THE DRAGON DOC
THE VETERINARIAN WITH RATHER UNUSUAL PATIENTS
Subscribe to The Dragon Doc newsletter to receive publishing updates, special offers, and more. As thanks for signing up, you will receive a FREE mini-novel, Squeaky Hatchling!
Meet Dr. S.K. Burkman
On a summer day long ago, Dr. S. K. Burkman climbed a mountain, got sick, and hallucinated a dragon. Thus began a lifelong fascination with dragons, and many, many exhaustion-fueled musings on what they might be like as patients. Originally from Colorado and British Columbia, Dr. Burkman earned her doctorate in veterinary medicine at Colorado State University.
As a busy veterinarian, Dr. Burkman keeps her sanity by writing about dragons. Many of her own adventures and misadventures are woven into her novels. Outside of work and writing, she enjoys hiking, backpacking, kayaking, travel, cake baking and decorating, building and remodeling, and looking for dragons. She has been married to Joshua for over twenty years, and they have one child. Dr. Burkman and her family reside in Idaho with their motley assortment of pets, and maybe, just maybe, a dragon or two.
CONNECT WITH THE DRAGON DOC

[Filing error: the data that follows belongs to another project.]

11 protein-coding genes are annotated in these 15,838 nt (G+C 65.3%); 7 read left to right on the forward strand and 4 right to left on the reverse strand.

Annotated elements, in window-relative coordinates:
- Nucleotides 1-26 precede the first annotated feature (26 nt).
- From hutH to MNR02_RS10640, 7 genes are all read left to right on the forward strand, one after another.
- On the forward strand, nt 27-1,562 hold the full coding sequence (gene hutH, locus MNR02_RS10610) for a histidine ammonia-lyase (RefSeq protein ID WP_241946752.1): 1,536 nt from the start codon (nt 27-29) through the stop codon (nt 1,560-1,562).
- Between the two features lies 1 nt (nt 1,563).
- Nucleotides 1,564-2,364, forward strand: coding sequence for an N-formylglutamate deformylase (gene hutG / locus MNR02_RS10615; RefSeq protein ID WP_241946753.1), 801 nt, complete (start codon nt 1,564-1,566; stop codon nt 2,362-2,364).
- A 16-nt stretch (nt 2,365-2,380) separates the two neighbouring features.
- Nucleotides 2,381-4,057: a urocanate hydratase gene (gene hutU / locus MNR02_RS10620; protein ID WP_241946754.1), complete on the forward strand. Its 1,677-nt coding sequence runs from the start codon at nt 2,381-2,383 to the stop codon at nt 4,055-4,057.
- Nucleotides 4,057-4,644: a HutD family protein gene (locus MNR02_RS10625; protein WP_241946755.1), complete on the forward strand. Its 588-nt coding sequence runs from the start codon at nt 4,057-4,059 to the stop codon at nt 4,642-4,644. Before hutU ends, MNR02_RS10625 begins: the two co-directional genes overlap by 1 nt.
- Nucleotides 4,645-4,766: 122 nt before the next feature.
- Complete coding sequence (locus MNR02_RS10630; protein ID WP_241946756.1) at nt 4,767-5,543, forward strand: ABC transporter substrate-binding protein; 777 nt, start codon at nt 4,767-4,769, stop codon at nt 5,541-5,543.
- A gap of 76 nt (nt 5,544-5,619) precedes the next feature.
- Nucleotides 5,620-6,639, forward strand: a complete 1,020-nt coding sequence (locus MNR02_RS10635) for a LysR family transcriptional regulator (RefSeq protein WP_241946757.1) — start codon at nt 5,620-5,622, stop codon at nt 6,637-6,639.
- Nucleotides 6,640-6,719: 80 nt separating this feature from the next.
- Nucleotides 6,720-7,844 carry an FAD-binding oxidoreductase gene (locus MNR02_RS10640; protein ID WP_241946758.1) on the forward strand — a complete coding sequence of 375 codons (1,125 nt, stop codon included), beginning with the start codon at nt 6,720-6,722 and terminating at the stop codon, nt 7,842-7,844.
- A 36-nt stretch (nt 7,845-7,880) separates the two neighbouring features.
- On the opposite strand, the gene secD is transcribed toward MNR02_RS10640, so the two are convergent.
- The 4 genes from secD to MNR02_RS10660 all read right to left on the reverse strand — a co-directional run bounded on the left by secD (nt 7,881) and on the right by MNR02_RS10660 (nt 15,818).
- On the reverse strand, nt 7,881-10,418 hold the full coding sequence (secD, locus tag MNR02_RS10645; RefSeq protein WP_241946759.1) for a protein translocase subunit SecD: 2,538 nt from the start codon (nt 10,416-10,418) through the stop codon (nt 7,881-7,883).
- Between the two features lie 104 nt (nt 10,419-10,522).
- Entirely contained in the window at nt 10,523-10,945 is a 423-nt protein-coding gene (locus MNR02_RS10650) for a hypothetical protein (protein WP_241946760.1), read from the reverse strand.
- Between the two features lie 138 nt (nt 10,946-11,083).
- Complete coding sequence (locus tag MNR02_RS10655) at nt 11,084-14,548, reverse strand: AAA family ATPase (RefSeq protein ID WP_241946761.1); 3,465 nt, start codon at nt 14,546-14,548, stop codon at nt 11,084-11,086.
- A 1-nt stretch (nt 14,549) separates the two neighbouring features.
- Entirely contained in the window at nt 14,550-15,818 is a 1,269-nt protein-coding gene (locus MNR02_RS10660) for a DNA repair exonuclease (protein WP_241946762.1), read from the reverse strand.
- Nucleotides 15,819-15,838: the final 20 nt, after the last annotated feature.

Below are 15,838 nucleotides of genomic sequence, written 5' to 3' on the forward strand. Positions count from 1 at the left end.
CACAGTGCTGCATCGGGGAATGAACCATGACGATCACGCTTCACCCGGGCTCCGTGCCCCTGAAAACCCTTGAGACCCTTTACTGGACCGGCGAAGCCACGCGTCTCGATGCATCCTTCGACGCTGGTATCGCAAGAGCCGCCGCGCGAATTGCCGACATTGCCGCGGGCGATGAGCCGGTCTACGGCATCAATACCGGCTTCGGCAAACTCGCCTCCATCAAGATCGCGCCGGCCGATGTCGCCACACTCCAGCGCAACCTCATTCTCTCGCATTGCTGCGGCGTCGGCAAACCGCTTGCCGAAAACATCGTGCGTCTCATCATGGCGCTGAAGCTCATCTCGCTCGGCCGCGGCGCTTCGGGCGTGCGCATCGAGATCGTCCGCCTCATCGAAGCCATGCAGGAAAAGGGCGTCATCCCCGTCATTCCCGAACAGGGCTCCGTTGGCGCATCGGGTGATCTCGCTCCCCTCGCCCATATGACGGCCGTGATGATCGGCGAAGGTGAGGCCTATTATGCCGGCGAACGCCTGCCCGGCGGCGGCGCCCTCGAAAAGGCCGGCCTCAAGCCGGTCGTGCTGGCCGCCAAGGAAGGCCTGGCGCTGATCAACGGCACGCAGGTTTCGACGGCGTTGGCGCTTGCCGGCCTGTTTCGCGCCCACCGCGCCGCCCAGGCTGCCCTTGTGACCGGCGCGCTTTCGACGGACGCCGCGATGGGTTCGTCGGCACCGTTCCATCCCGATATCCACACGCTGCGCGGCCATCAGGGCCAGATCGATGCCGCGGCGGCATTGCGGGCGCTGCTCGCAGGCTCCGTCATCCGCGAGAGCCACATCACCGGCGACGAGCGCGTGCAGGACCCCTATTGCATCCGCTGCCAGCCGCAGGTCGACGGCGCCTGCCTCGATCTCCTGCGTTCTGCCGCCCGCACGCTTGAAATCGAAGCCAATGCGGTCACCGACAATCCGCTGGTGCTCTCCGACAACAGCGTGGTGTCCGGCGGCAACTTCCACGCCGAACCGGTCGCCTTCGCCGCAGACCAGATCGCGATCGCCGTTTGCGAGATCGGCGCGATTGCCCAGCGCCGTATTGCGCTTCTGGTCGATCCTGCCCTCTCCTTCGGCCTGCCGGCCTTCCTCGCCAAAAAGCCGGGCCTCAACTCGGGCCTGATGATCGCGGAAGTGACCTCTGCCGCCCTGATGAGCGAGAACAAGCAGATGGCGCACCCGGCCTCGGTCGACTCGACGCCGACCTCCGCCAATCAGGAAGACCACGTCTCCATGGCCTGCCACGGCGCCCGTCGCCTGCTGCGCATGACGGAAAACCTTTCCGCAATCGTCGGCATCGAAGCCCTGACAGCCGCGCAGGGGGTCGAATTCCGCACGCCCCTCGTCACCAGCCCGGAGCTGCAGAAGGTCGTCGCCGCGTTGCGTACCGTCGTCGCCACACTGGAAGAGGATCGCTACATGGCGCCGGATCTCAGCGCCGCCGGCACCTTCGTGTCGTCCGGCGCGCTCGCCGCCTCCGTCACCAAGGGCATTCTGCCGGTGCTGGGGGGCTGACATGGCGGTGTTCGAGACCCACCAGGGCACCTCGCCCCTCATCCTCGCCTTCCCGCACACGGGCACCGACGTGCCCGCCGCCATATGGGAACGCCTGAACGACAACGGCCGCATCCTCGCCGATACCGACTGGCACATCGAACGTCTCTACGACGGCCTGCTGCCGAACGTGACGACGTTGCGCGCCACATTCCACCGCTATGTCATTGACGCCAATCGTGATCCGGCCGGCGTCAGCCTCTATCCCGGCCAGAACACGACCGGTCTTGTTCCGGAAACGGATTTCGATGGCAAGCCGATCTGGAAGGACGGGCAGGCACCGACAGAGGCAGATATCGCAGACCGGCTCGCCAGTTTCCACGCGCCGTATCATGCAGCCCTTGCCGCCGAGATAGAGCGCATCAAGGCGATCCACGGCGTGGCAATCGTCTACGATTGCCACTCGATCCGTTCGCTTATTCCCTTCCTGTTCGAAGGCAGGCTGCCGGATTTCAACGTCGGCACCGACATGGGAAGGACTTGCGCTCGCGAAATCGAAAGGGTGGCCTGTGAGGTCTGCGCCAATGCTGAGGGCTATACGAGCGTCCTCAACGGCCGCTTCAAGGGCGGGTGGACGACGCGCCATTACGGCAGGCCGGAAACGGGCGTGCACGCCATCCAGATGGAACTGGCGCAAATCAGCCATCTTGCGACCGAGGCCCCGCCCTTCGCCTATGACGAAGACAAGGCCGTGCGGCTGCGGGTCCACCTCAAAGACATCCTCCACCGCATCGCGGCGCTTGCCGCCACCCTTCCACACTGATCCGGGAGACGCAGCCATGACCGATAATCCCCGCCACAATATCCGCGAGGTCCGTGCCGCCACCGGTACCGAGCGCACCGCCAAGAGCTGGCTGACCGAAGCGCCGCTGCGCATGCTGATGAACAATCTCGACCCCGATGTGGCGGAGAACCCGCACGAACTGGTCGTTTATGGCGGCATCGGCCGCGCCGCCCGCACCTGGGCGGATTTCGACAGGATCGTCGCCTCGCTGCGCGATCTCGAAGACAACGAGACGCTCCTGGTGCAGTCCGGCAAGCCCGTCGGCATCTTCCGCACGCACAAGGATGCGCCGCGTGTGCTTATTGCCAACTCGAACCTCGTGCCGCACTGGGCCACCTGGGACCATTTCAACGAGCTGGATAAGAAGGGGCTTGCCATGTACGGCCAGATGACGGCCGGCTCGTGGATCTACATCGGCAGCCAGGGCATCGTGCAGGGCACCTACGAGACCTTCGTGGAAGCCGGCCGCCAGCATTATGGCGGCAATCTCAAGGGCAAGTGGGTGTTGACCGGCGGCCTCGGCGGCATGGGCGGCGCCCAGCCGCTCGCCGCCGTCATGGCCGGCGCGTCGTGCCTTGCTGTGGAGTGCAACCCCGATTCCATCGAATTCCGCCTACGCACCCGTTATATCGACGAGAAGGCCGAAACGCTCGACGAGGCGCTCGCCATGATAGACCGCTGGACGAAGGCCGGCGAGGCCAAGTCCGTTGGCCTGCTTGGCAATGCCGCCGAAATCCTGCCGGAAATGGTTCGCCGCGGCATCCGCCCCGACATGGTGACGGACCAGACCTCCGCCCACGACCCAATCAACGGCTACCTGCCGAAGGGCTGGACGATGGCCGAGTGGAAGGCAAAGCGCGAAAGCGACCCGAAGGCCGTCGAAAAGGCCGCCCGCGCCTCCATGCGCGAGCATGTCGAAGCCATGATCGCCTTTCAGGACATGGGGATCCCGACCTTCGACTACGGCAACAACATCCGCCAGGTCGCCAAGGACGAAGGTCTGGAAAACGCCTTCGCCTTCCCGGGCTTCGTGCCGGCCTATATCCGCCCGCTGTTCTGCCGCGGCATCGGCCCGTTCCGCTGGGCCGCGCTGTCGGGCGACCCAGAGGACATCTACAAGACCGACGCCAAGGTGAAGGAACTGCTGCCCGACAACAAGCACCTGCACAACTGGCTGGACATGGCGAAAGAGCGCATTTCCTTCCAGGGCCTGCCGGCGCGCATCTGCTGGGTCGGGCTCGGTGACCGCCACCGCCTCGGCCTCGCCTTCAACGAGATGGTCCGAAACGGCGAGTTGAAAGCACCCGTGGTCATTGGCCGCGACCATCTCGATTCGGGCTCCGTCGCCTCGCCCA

THE DRAGON DOC TALES – FREE MINI NOVEL
Wings and Wounds
THE DRAGON DOC TALES: BOOK 1
Latest Posts from The Dragon Doc
Congrats to the Winners
Congrats to the winners of The Dragon Doc’s Holiday Giveaway!
Holiday Giveaway Books and a Dragon!
Enter to win a signed copy of Wings and Wounds OR an adorable baby dragon!
Wings and Wounds Published
Hello Readers,I am so excited to announce publication of The Dragon Doc Tales, Book 1: Wings and Wounds on Amazon! I owe many thanks to my editor, Stacey Goitia; cover designer, Nick…
Fun Facts About Dragons
Actual items found in a dragon’s hoard: seven full settings of silverware. Someone, somewhere, has to have missed those!
Some dragons talk! They’re not as chatty as Smaug in The Hobbit, though. Don’t believe what you see in the movies.
Dragon Gall Bladder
Dragons have an enormous gall bladder relative to their body size. The gall bladder stores bile, which is synthesized in the liver, and secreted from the gall bladder to the small intestine to digest fats. This is why dragons can eat a very large, fat-filled meal with no gastric distress.
Different species of dragons have different numbers of toes. Most species have four toes on their hind claws, a few species have five toes, and one species has only three. Regardless of the toe count, they all have a wickedly strong grip.